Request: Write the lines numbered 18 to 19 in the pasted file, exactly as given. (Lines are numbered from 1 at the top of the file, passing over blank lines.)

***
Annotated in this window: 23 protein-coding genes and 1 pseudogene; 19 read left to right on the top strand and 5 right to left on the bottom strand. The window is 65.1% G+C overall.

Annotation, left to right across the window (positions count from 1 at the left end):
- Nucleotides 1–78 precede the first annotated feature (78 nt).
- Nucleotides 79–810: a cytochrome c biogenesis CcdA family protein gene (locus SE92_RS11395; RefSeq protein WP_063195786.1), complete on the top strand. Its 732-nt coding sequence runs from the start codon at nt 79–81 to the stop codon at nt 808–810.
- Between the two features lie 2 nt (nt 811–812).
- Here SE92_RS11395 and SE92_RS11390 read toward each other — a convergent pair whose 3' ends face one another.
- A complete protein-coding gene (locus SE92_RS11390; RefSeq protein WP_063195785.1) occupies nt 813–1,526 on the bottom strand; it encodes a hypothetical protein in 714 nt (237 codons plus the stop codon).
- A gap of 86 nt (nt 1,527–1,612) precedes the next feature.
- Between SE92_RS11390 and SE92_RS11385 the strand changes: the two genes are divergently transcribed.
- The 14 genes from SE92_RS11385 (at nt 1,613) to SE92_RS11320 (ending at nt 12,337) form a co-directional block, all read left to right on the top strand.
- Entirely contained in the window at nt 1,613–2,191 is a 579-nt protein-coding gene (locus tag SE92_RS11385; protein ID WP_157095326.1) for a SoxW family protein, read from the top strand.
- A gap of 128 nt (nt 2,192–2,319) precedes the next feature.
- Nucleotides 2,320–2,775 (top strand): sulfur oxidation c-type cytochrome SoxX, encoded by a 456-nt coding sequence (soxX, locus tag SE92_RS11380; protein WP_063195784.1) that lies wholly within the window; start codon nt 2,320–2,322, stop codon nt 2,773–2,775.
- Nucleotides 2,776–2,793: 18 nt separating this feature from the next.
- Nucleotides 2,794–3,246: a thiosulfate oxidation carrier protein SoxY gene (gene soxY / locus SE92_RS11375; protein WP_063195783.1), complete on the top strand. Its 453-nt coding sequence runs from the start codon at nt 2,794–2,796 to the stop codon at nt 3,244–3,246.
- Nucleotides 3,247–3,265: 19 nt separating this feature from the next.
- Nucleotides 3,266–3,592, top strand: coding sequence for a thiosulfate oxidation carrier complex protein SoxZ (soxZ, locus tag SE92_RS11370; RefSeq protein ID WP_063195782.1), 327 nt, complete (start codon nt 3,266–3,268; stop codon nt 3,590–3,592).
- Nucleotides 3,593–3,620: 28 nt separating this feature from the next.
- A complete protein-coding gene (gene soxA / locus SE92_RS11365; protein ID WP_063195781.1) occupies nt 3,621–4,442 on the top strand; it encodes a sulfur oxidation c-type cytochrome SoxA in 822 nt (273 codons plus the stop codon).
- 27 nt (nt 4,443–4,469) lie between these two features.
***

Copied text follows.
- Nucleotides 3,593–3,620: 28 nt separating this feature from the next.
- A complete protein-coding gene (gene soxA / locus SE92_RS11365; protein ID WP_063195781.1) occupies nt 3,621–4,442 on the top strand; it encodes a sulfur oxidation c-type cytochrome SoxA in 822 nt (273 codons plus the stop codon).